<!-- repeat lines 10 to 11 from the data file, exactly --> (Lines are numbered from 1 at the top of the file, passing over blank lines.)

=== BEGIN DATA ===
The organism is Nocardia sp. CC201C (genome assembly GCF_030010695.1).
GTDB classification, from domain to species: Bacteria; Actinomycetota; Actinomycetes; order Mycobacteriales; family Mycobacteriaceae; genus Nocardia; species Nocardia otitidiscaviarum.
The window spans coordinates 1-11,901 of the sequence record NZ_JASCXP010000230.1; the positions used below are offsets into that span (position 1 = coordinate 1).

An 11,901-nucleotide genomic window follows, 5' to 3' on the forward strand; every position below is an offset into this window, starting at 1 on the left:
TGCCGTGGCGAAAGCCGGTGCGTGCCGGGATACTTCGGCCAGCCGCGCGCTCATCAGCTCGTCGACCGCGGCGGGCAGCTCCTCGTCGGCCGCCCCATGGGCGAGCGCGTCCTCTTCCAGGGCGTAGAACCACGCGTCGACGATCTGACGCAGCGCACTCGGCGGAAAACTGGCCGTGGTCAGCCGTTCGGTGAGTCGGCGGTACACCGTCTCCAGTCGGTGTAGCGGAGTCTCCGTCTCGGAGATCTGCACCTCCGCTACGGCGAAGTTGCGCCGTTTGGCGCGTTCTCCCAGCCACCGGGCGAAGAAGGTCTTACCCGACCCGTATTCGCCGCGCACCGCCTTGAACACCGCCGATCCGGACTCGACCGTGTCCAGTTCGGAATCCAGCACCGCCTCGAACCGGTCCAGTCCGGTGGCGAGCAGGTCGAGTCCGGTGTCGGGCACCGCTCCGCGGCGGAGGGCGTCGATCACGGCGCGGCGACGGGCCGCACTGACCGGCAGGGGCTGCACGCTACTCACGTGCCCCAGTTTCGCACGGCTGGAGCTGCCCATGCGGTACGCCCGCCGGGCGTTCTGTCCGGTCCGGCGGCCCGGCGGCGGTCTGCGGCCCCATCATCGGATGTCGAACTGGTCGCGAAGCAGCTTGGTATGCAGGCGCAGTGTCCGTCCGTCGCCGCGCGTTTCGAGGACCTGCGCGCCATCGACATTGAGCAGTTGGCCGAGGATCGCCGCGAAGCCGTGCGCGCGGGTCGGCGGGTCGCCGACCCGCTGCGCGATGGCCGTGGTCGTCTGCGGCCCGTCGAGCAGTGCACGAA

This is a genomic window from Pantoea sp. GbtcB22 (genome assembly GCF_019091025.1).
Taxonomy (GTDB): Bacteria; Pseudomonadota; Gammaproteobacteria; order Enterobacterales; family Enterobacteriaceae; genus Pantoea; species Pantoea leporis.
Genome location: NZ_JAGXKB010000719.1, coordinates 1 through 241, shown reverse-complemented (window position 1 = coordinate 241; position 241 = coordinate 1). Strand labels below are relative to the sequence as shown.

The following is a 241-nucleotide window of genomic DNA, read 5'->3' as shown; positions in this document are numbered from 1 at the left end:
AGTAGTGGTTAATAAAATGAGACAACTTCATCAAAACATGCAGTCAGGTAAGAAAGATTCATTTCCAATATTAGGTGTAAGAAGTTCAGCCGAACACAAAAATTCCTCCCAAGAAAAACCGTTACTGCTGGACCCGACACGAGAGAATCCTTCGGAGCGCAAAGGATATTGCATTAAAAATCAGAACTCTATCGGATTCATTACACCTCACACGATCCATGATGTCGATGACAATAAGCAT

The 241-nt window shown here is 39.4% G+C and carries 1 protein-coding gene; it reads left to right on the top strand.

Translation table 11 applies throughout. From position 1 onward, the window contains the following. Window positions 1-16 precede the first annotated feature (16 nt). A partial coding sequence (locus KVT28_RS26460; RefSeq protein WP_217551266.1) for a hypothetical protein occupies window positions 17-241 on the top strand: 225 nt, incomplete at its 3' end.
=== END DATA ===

AGTAGTGGTTAATAAAATGAGACAACTTCATCAAAACATGCAGTCAGGTAAGAAAGATTCATTTCCAATATTAGGTGTAAGAAGTTCAGCCGAACACAAAAATTCCTCCCAAGAAAAACCGTTACTGCTGGACCCGACACGAGAGAATCCTTCGGAGCGCAAAGGATATTGCATTAAAAATCAGAACTCTATCGGATTCATTACACCTCACACGATCCATGATGTCGATGACAATAAGCAT

The 241-nt window shown here is 39.4% G+C and carries 1 protein-coding gene; it reads left to right on the top strand.